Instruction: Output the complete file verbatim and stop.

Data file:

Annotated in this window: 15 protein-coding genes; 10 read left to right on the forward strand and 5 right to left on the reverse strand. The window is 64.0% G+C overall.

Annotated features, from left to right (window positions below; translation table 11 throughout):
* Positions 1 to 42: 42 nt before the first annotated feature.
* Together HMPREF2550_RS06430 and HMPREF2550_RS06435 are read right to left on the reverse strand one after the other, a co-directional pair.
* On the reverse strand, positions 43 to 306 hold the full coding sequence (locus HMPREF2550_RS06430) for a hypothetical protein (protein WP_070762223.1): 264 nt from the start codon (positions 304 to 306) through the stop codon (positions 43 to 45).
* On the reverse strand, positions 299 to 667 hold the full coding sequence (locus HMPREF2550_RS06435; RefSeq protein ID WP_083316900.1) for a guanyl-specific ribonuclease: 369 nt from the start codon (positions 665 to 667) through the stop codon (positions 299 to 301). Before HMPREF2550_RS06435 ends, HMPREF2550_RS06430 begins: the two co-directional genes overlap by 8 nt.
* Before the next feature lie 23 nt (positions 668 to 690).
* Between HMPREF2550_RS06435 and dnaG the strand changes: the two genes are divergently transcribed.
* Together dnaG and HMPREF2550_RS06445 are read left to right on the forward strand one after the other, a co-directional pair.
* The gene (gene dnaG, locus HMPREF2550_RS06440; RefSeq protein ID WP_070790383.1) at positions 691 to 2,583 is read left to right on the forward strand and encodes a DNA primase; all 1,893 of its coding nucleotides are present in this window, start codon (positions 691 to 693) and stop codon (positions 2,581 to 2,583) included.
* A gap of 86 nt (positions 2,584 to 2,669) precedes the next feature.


Annotated in this window: 15 protein-coding genes; 10 read left to right on the forward strand and 5 right to left on the reverse strand. The window is 64.0% G+C overall.

Annotated features, from left to right (window positions below; translation table 11 throughout):
* Positions 1 to 42: 42 nt before the first annotated feature.
* Together HMPREF2550_RS06430 and HMPREF2550_RS06435 are read right to left on the reverse strand one after the other, a co-directional pair.
* On the reverse strand, positions 43 to 306 hold the full coding sequence (locus HMPREF2550_RS06430) for a hypothetical protein (protein WP_070762223.1): 264 nt from the start codon (positions 304 to 306) through the stop codon (positions 43 to 45).
* On the reverse strand, positions 299 to 667 hold the full coding sequence (locus HMPREF2550_RS06435; RefSeq protein ID WP_083316900.1) for a guanyl-specific ribonuclease: 369 nt from the start codon (positions 665 to 667) through the stop codon (positions 299 to 301). Before HMPREF2550_RS06435 ends, HMPREF2550_RS06430 begins: the two co-directional genes overlap by 8 nt.
* Before the next feature lie 23 nt (positions 668 to 690).
* Between HMPREF2550_RS06435 and dnaG the strand changes: the two genes are divergently transcribed.
* Together dnaG and HMPREF2550_RS06445 are read left to right on the forward strand one after the other, a co-directional pair.
* The gene (gene dnaG, locus HMPREF2550_RS06440; RefSeq protein ID WP_070790383.1) at positions 691 to 2,583 is read left to right on the forward strand and encodes a DNA primase; all 1,893 of its coding nucleotides are present in this window, start codon (positions 691 to 693) and stop codon (positions 2,581 to 2,583) included.
* A gap of 86 nt (positions 2,584 to 2,669) precedes the next feature.